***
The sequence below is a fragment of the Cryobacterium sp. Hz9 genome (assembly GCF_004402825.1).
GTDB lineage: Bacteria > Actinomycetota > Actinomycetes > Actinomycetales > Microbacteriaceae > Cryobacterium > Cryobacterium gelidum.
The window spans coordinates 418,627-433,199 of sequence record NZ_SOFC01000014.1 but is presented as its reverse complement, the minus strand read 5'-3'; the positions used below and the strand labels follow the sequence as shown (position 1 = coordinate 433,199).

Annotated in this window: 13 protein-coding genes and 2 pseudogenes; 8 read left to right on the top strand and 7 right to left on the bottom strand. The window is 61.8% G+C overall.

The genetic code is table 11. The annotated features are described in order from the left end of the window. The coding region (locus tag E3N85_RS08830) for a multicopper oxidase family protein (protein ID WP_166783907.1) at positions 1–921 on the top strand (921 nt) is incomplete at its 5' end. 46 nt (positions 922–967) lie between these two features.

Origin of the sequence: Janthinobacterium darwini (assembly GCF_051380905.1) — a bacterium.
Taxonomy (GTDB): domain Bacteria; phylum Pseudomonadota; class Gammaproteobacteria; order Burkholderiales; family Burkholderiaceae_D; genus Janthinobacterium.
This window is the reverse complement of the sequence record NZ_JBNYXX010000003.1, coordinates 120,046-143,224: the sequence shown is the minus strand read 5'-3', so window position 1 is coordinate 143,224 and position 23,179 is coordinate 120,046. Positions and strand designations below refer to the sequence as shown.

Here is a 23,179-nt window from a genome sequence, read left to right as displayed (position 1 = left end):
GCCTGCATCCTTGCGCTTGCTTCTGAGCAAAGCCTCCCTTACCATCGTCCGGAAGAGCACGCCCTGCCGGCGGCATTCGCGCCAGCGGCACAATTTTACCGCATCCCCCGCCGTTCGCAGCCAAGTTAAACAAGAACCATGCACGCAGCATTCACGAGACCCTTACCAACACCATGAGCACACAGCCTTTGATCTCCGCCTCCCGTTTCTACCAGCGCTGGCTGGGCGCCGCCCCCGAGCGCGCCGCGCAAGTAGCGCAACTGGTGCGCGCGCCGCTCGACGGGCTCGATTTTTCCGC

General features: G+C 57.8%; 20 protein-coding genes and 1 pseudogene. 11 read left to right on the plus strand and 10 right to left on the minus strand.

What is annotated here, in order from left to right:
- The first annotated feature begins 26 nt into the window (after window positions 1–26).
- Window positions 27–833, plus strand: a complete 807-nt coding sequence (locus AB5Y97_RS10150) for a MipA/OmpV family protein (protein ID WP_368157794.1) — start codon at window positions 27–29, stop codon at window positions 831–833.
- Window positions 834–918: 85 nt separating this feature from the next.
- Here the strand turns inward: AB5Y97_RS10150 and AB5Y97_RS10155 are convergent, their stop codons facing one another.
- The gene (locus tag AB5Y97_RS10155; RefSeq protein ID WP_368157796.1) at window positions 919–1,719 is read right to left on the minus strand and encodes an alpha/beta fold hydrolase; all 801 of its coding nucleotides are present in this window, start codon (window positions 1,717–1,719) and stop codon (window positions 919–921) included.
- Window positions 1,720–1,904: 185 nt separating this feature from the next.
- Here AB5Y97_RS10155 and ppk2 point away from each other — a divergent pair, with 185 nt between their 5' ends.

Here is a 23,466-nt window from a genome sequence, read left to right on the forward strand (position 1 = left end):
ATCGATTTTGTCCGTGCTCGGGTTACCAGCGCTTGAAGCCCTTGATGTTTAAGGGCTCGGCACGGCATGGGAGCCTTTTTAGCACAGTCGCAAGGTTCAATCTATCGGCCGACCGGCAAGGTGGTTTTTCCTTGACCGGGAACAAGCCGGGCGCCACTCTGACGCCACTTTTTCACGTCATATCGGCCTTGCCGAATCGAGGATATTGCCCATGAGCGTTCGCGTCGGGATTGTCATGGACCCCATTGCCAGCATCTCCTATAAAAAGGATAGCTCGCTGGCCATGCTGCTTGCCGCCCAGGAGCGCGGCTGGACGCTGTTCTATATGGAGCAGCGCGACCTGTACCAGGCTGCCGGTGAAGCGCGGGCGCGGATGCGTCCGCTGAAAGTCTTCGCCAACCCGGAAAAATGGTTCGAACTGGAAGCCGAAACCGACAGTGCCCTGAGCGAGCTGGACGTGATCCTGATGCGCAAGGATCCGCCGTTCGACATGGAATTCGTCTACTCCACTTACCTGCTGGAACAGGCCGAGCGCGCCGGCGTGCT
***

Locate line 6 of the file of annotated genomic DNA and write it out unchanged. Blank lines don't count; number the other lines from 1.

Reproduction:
Origin of the sequence: Janthinobacterium darwini (assembly GCF_051380905.1) — a bacterium.